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Voting Rights Should Never be up for Debate


With Election Day 2020 mere hours away, it is time to analyze the history of how the U.S. handles voting rights and the rule of law in rhetoric and practice. With Amy Coney Barrett’s successful appointment to SCOTUS, there has not been a time in the country’s history where decisions about voting rights and voter suppression have impacts on the same day they are made so close to a Presidential election. For example, SCOTUS recently struck down a Wisconsin court order allowing absentee ballots to be counted up to six days after Election Day. Also, SCOTUS recently denied an appeal by Pennsylvania Republicans to reverse a Pennsylvania Supreme Court decision permitting the counting of ballots up to three days after Election Day.

Voting rights are seemingly always up for debate when they should never be. The 14th Amendment states that clearly and yet it has been undermined time and time again.

The late Congressman Rep. John Lewis’ death earlier this year had the nation’s attention for ways to honor his legacy. Two options arose: rename the Edmund Pettus Bridge (EPB) and/or rename the Voting Rights Act after the late Congressman. While Lewis absolutely deserves a monument to his legacy, it is a hollow, performative gesture to affix Lewis’ name to either the Edmund Pettus Bridge or the Voting Rights Act. They both represent deep flaws and failures with how our country functions and how we view election and voter security. In a time of rampant disinformation and concerns about free and fair elections, voter suppression, and election interference from foreign actors, it is time to acknowledge and recognize hard truths.

The U.S. has a deeply flawed history with how the 14th Amendment is continually undermined. It represents the hypocrisy with how the U.S. encourages values such as the rule of law and election security on the global stage. We are quick to examine the flaws and faults of other nations with this, but are wilfully blind of the same issues Stateside. This compromises our national security and leaves us open to attack.

14th Amendment Section 2

The 14th is the Apex Amendment to the Constitution, the only one providing direct remedies for state actions infringing upon rights and outlining a host of protections. Ratified in 1868, it should have forever enshrined the rule of law. Section 2 reads as follows:

Representatives shall be apportioned among the several states according to their respective numbers, counting the whole number of persons in each state, excluding Indians not taxed. But when the right to vote at any election for the choice of electors for President and Vice President of the United States, Representatives in Congress, the executive and judicial officers of a state, or the members of the legislature thereof, is denied to any of the male inhabitants of such state, being twenty-one years of age, and citizens of the United States, or in any way abridged, except for participation in rebellion, or other crime, the basis of representation therein shall be reduced in the proportion which the number of such male citizens shall bear to the whole number of male citizens twenty-one years of age in such state.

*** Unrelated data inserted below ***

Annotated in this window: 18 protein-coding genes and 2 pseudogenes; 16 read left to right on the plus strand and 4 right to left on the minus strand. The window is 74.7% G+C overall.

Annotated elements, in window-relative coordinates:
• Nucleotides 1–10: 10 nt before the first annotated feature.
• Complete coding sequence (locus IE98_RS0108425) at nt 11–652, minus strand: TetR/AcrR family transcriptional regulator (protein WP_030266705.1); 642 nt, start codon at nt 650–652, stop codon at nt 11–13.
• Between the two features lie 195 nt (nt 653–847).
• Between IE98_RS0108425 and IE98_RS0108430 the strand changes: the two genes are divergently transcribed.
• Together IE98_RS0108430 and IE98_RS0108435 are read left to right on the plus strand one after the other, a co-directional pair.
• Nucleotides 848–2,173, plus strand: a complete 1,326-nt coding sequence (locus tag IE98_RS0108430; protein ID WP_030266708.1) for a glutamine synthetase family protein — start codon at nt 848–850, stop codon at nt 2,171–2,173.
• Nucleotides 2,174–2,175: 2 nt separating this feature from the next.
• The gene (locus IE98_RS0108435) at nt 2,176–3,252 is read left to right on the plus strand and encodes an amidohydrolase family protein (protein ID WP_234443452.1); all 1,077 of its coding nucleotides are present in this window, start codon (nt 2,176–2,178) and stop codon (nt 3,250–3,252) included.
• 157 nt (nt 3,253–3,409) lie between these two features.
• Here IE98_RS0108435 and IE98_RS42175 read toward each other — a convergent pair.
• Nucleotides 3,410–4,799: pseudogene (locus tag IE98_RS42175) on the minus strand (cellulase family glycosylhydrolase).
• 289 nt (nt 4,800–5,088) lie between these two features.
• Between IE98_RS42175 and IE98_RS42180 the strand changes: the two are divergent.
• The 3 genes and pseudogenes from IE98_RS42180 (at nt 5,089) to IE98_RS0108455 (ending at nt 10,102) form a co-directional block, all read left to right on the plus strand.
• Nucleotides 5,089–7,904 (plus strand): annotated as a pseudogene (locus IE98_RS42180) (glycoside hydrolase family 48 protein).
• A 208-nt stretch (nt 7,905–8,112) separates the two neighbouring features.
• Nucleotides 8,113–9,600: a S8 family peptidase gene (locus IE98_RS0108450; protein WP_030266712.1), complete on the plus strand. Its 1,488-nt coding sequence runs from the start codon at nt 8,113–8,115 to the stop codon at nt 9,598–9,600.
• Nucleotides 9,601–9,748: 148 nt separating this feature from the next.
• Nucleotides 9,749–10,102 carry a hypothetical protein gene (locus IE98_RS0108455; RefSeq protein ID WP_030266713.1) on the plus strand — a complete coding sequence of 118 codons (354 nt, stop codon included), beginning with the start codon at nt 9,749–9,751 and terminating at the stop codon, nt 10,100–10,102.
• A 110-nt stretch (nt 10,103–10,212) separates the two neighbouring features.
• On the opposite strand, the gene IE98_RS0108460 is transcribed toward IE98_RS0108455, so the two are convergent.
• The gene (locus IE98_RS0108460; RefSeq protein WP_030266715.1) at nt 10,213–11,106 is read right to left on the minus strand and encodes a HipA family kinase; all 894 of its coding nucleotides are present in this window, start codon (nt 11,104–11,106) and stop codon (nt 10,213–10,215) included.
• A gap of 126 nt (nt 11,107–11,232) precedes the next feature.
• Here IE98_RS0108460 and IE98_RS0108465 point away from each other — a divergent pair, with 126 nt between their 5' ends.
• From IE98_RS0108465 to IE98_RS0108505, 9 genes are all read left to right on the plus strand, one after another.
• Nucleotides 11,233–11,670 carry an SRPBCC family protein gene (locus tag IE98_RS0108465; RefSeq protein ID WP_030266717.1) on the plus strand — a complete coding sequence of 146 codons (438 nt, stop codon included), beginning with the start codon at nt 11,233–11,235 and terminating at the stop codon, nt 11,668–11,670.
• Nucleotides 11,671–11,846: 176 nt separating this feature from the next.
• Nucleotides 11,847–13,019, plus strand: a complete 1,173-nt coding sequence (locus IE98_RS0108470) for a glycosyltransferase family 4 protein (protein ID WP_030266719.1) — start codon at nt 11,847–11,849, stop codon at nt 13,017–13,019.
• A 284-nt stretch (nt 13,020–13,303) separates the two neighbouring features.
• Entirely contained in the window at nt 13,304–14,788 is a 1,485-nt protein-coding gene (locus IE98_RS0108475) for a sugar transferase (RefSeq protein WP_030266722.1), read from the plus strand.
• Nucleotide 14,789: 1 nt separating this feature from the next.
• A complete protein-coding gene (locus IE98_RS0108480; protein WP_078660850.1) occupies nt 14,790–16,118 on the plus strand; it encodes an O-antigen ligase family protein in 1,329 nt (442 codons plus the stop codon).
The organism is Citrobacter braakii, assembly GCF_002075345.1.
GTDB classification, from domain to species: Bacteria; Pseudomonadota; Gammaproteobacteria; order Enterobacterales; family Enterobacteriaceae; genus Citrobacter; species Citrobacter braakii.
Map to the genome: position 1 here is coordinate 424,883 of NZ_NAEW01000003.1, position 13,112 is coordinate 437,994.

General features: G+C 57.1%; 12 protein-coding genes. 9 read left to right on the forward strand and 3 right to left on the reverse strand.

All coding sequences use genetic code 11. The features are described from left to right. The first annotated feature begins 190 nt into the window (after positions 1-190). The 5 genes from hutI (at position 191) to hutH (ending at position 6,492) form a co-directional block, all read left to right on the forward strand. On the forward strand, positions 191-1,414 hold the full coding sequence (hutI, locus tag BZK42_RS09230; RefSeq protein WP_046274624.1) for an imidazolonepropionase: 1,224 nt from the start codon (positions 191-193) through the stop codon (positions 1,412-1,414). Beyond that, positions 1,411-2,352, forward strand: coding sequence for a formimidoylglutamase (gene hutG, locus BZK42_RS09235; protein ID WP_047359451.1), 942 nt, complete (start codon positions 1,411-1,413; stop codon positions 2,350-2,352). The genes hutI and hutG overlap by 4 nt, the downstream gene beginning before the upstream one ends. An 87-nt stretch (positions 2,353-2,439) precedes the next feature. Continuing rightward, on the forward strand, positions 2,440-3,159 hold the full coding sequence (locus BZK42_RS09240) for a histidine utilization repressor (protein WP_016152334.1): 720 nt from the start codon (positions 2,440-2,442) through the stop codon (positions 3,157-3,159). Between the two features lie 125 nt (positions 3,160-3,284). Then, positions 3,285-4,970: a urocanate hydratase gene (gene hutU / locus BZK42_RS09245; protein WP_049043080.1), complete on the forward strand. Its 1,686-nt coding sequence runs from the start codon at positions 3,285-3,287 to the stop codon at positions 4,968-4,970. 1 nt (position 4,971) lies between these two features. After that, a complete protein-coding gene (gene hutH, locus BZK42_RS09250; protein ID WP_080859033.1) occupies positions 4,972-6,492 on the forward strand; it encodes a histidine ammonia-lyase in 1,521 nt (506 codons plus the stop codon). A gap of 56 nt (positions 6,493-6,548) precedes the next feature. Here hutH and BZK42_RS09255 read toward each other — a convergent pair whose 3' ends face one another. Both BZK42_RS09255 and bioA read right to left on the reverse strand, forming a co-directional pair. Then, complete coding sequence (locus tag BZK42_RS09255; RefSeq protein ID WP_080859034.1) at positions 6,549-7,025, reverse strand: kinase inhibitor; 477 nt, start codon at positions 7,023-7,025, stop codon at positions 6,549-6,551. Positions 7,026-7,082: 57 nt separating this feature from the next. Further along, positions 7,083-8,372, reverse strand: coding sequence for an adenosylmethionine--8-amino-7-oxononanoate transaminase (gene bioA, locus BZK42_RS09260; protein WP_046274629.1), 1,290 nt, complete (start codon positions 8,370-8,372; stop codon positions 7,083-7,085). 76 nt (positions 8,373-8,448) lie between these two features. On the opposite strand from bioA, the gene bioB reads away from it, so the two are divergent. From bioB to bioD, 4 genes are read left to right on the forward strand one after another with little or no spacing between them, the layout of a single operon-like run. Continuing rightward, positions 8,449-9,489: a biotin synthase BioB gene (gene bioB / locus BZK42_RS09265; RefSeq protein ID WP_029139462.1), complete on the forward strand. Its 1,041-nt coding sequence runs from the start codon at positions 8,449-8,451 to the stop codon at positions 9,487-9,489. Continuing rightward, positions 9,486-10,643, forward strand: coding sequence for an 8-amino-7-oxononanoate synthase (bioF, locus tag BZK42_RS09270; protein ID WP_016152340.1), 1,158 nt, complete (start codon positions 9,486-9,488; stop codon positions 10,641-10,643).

This is where national security comes into focus. The ratification of the 13th Amendment on December 6, 1865 ended slavery, removing bondage on millions of enslaved persons. The 14th Amendment was designed to ensure that formerly enslaved persons were protected from practices of discrimination, inequality, and racism i.e. everything the Confederacy represented. Section 2 states the consequences for denied any male (and women via the 19th Amendment) the right to vote: a reduction in representation proportional to the discrimination. Every single time there was a poll tax, literacy test, a grandfather clause, intimidation, and fraud present, Section 2 should have been activated and its consequences imposed. There is an early 1900s pamphlet entitled “What A Colored Man Should Do To Vote” that outlines examples of voting rights’ infringement. No other Amendment to the Constitution directly outlines consequences and it is no surprise that it was drafted in a way to protect the access and rights of formerly enslaved persons.

If Section 2 was followed as written, there is no need for the Voting Rights Act of 1965. So how does John Lewis fit into this? He may have been able to spend his life’s energy dedicated to a host of other causes, knowing that his voting rights were protected as intended. Also, he would know how the government would handle denials to the right to vote. Naming the VRA after him is hollow and performative, as Section 2 sits unactivated. There is not a single instance where representation has been reduced despite wholesale acknowledgement and proof that the right to vote has been “denied” or “abridged in any way” for nearly a century before the VRA of 1965 was passed.